A right-wing, political-religious narrative often explains its opposition to diversity in terms of preserving (white) European culture while also complaining that proponents of diversity are deaf to its arguments and reasoning. The problem, as I see it instead, is that even when we aim for diversity, we must take care to remember the tradition, to emphasize serious knowledge of that tradition, so that we don’t do foolish things like censor literature or thinkers from previous ages. In Catholic academia, theology and the social sciences have become closely intertwined over the last few decades, but at the same time theology and history seem to have been separated from each other, which is a problem. Knowing how “historical understanding” works is foundational to scholarship; it’s what allows room for complexity, for ambiguity, for ideas and answers that challenge (or even confound) expectations rather than merely fulfill them. But in the discourse of diversity, some themes or ideas or pursuits are “good” by definition, and once those are identified, all that follows—from teaching to publishing to grant-writing—is aimed simply at communicating that “good” as effectively as possible, complexity and ambiguity be damned. If the neo-medievalism on the Right sees hope only in an idealized past, it can seem that proponents of diversity want to reject the past entirely. Such hostility to ascertainable linkages between history and tradition is destructive and self-reinforcing, a sign of cultural decomposition.

So at Catholic institutions, the study of theology and religion as it relates to the study of history is in a spot. It seems either not to need history or to reject the contributions of history. But even if that wasn’t the case, it would have to deal with how the study of history has also been forced to contend with a shift in emphasis to social and cultural studies, in a way that rejects the contribution of history if it is not capable of supporting a reparationist logic towards the victims of history. It seems to have become much more difficult to write about history—even Church history—as “an act of faith in the possibility of a world that is shared even among universes of differences,” as Rowan Williams wrote a few years ago.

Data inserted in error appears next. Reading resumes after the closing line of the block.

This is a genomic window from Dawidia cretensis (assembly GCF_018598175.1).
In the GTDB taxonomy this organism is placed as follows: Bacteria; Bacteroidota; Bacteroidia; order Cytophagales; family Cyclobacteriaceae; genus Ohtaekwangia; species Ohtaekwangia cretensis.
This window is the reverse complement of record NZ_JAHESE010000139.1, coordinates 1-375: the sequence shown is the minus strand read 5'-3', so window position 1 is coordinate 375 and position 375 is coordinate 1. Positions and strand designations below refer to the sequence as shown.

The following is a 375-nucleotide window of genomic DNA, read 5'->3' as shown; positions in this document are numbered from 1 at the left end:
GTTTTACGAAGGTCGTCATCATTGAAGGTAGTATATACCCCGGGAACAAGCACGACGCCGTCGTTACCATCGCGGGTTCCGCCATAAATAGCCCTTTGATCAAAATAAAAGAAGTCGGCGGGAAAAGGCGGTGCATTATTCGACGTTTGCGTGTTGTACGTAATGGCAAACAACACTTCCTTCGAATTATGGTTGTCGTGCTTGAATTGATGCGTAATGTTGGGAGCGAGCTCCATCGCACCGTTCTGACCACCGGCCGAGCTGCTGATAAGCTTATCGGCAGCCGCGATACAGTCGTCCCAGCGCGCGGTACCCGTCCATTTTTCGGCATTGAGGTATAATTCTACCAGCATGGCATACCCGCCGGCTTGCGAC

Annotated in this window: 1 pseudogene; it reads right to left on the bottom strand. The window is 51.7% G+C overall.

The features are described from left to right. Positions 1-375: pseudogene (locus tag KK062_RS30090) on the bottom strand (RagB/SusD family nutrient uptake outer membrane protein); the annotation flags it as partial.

And it was nearly thirty years ago when David Tracy wrote that we all  must face the “fascinans et tremendum actuality of our polycentric present.” Today, a defiant rereading of Church history is characterized not by moral outrage in service of theological and institutional reform. It is characterized by the impact of a vertical crisis of all institutions—a gap that para-institutional, alternative, “hip” Catholic personalities are happy to fill, and who present a greater threat in some ways than the institutional crisis itself. This is important because of the short-circuit in ecclesiology—that is, a certain idea of the Church today with an emphasis on social justice. The theological debate seems aimed at an audience that is already convinced of the goodness of the causes for which it is fighting.

The loss of history is not just a problem in understanding the past of religion; it also weakens the process of symbolic thinking and moral imagination. The Catholic tradition needs to accept democratic polities in church and state, a more developmental approach to doctrine, dealing unapologetically with the contribution of Christian theologies to colonialism, racism, and white supremacy. As Michael Hollerich wrote in the conclusion to his recent book on Eusebius of Caesarea, “It is difficult for this writer at least to imagine historic Christianity without some version of ‘apostolicity’ as guarantor of continuity across time (and some claim of ‘catholicity’ across space), and for that continuity to be linked in some way with church structure, whether we think it originated in Jewish synagogal practice, Greek municipal assemblies, household governance or a combination of all three. A purely charismatic Christianity never existed.”

The de-emphasizing of history in Catholic theology and in Catholic institutions is not simply the result of the collapse of the humanities. It’s related as well to the massive shift in the discourse regarding the term “Catholic,” from the old legitimacy conferred by the ecclesia (a tradition of oppressive ecclesio-centrism to be sure, but also a healthier ecclesial sense of belonging) to the new one required by a sense of societas based on social justice, diversity, and inclusion. But history must have a role in how we study the Christian and Catholic tradition in the context of diversity and inclusion. Without it, Catholicism will simply make itself vulnerable to new forms of homogeneity and exclusion.

Massimo Faggioli is professor of theology and religious studies at Villanova University. His most recent book is The Oxford Handbook of Vatican II, co-edited with Catherine Clifford (Oxford UP). Follow him on Twitter @MassimoFaggioli.